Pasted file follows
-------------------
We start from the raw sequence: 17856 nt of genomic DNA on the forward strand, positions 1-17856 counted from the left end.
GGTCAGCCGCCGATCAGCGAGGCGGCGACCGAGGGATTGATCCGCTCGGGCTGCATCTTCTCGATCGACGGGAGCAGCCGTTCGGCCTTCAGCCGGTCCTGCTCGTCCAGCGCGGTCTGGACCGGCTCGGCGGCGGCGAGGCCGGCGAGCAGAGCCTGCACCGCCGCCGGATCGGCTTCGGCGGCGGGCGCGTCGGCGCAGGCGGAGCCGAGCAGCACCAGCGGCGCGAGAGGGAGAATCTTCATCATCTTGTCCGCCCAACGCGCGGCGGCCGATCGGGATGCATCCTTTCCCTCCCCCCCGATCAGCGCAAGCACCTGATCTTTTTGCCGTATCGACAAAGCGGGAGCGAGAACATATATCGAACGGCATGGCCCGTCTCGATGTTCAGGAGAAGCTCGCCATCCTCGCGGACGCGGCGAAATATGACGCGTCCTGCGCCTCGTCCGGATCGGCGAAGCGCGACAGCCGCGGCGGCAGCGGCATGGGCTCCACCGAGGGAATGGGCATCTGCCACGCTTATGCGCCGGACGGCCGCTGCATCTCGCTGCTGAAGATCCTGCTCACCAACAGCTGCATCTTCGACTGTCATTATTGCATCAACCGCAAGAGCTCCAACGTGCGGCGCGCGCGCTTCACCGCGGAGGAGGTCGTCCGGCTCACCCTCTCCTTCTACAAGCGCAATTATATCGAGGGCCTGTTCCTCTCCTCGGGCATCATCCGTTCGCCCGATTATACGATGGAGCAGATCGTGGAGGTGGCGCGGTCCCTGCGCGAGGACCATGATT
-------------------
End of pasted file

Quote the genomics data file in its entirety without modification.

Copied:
We start from the raw sequence: 17856 nt of genomic DNA on the forward strand, positions 1-17856 counted from the left end.
GGTCAGCCGCCGATCAGCGAGGCGGCGACCGAGGGATTGATCCGCTCGGGCTGCATCTTCTCGATCGACGGGAGCAGCCGTTCGGCCTTCAGCCGGTCCTGCTCGTCCAGCGCGGTCTGGACCGGCTCGGCGGCGGCGAGGCCGGCGAGCAGAGCCTGCACCGCCGCCGGATCGGCTTCGGCGGCGGGCGCGTCGGCGCAGGCGGAGCCGAGCAGCACCAGCGGCGCGAGAGGGAGAATCTTCATCATCTTGTCCGCCCAACGCGCGGCGGCCGATCGGGATGCATCCTTTCCCTCCCCCCCGATCAGCGCAAGCACCTGATCTTTTTGCCGTATCGACAAAGCGGGAGCGAGAACATATATCGAACGGCATGGCCCGTCTCGATGTTCAGGAGAAGCTCGCCATCCTCGCGGACGCGGCGAAATATGACGCGTCCTGCGCCTCGTCCGGATCGGCGAAGCGCGACAGCCGCGGCGGCAGCGGCATGGGCTCCACCGAGGGAATGGGCATCTGCCACGCTTATGCGCCGGACGGCCGCTGCATCTCGCTGCTGAAGATCCTGCTCACCAACAGCTGCATCTTCGACTGTCATTATTGCATCAACCGCAAGAGCTCCAACGTGCGGCGCGCGCGCTTCACCGCGGAGGAGGTCGTCCGGCTCACCCTCTCCTTCTACAAGCGCAATTATATCGAGGGCCTGTTCCTCTCCTCGGGCATCATCCGTTCGCCCGATTATACGATGGAGCAGATCGTGGAGGTGGCGCGGTCCCTGCGCGAGGACCATGATT